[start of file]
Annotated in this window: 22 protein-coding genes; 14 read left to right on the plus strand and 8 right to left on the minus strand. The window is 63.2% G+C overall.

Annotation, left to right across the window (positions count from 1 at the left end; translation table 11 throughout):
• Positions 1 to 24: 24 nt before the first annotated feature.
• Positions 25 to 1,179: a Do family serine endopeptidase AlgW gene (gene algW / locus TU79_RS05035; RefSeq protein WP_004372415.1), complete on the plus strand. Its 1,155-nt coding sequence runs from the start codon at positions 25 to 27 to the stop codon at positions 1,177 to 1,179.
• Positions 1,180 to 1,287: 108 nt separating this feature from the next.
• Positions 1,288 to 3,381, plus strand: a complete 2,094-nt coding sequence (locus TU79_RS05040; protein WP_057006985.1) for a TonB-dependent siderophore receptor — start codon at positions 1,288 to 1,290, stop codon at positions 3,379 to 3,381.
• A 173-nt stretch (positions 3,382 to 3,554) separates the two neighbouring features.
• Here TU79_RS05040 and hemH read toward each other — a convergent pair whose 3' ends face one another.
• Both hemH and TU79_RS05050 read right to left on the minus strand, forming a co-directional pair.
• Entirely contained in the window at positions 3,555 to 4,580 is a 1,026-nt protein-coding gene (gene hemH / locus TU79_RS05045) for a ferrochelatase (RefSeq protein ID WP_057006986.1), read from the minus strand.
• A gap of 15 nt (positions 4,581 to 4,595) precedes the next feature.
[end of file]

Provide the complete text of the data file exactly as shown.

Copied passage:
Annotated in this window: 22 protein-coding genes; 14 read left to right on the plus strand and 8 right to left on the minus strand. The window is 63.2% G+C overall.

Annotation, left to right across the window (positions count from 1 at the left end; translation table 11 throughout):
• Positions 1 to 24: 24 nt before the first annotated feature.
• Positions 25 to 1,179: a Do family serine endopeptidase AlgW gene (gene algW / locus TU79_RS05035; RefSeq protein WP_004372415.1), complete on the plus strand. Its 1,155-nt coding sequence runs from the start codon at positions 25 to 27 to the stop codon at positions 1,177 to 1,179.
• Positions 1,180 to 1,287: 108 nt separating this feature from the next.
• Positions 1,288 to 3,381, plus strand: a complete 2,094-nt coding sequence (locus TU79_RS05040; protein WP_057006985.1) for a TonB-dependent siderophore receptor — start codon at positions 1,288 to 1,290, stop codon at positions 3,379 to 3,381.
• A 173-nt stretch (positions 3,382 to 3,554) separates the two neighbouring features.
• Here TU79_RS05040 and hemH read toward each other — a convergent pair whose 3' ends face one another.
• Both hemH and TU79_RS05050 read right to left on the minus strand, forming a co-directional pair.
• Entirely contained in the window at positions 3,555 to 4,580 is a 1,026-nt protein-coding gene (gene hemH / locus TU79_RS05045) for a ferrochelatase (RefSeq protein ID WP_057006986.1), read from the minus strand.
• A gap of 15 nt (positions 4,581 to 4,595) precedes the next feature.